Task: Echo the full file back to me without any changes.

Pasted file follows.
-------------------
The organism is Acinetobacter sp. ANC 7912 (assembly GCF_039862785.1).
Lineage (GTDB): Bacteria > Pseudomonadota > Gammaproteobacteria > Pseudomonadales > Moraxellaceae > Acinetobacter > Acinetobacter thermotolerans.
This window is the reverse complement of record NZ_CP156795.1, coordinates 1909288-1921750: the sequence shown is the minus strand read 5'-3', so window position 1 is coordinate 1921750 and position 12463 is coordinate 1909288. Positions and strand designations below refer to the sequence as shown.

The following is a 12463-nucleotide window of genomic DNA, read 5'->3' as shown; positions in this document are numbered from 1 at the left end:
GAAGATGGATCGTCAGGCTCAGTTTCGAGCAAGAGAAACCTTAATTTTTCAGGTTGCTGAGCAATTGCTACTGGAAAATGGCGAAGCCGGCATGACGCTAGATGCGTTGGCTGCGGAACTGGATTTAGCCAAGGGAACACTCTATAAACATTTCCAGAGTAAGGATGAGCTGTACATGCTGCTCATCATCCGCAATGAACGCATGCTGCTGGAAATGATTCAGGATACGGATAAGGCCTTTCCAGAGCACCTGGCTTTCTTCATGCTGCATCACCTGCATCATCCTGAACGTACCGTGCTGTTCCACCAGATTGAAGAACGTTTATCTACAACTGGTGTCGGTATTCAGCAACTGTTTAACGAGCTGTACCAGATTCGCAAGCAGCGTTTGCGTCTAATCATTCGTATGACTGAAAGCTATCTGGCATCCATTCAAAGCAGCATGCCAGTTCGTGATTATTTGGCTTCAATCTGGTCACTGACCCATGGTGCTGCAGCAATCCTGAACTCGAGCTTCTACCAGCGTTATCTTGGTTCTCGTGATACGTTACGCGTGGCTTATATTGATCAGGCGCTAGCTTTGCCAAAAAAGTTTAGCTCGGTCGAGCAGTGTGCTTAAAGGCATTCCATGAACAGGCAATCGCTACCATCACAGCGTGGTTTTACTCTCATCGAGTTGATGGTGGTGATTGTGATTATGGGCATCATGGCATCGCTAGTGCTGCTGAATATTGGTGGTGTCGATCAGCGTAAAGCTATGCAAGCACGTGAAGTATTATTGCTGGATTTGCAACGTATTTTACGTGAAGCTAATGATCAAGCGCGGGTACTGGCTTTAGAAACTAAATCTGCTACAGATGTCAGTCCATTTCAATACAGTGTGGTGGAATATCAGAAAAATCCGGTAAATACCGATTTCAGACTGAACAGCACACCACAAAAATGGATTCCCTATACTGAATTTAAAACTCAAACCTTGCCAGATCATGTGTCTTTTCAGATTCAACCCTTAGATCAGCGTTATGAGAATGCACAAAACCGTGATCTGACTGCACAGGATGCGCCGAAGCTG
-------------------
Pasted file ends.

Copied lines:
The organism is Acinetobacter sp. ANC 7912 (assembly GCF_039862785.1).
Lineage (GTDB): Bacteria > Pseudomonadota > Gammaproteobacteria > Pseudomonadales > Moraxellaceae > Acinetobacter > Acinetobacter thermotolerans.
This window is the reverse complement of record NZ_CP156795.1, coordinates 1909288-1921750: the sequence shown is the minus strand read 5'-3', so window position 1 is coordinate 1921750 and position 12463 is coordinate 1909288. Positions and strand designations below refer to the sequence as shown.

The following is a 12463-nucleotide window of genomic DNA, read 5'->3' as shown; positions in this document are numbered from 1 at the left end:
GAAGATGGATCGTCAGGCTCAGTTTCGAGCAAGAGAAACCTTAATTTTTCAGGTTGCTGAGCAATTGCTACTGGAAAATGGCGAAGCCGGCATGACGCTAGATGCGTTGGCTGCGGAACTGGATTTAGCCAAGGGAACACTCTATAAACATTTCCAGAGTAAGGATGAGCTGTACATGCTGCTCATCATCCGCAATGAACGCATGCTGCTGGAAATGATTCAGGATACGGATAAGGCCTTTCCAGAGCACCTGGCTTTCTTCATGCTGCATCACCTGCATCATCCTGAACGTACCGTGCTGTTCCACCAGATTGAAGAACGTTTATCTACAACTGGTGTCGGTATTCAGCAACTGTTTAACGAGCTGTACCAGATTCGCAAGCAGCGTTTGCGTCTAATCATTCGTATGACTGAAAGCTATCTGGCATCCATTCAAAGCAGCATGCCAGTTCGTGATTATTTGGCTTCAATCTGGTCACTGACCCATGGTGCTGCAGCAATCCTGAACTCGAGCTTCTACCAGCGTTATCTTGGTTCTCGTGATACGTTACGCGTGGCTTATATTGATCAGGCGCTAGCTTTGCCAAAAAAGTTTAGCTCGGTCGAGCAGTGTGCTTAAAGGCATTCCATGAACAGGCAATCGCTACCATCACAGCGTGGTTTTACTCTCATCGAGTTGATGGTGGTGATTGTGATTATGGGCATCATGGCATCGCTAGTGCTGCTGAATATTGGTGGTGTCGATCAGCGTAAAGCTATGCAAGCACGTGAAGTATTATTGCTGGATTTGCAACGTATTTTACGTGAAGCTAATGATCAAGCGCGGGTACTGGCTTTAGAAACTAAATCTGCTACAGATGTCAGTCCATTTCAATACAGTGTGGTGGAATATCAGAAAAATCCGGTAAATACCGATTTCAGACTGAACAGCACACCACAAAAATGGATTCCCTATACTGAATTTAAAACTCAAACCTTGCCAGATCATGTGTCTTTTCAGATTCAACCCTTAGATCAGCGTTATGAGAATGCACAAAACCGTGATCTGACTGCACAGGATGCGCCGAAGCTG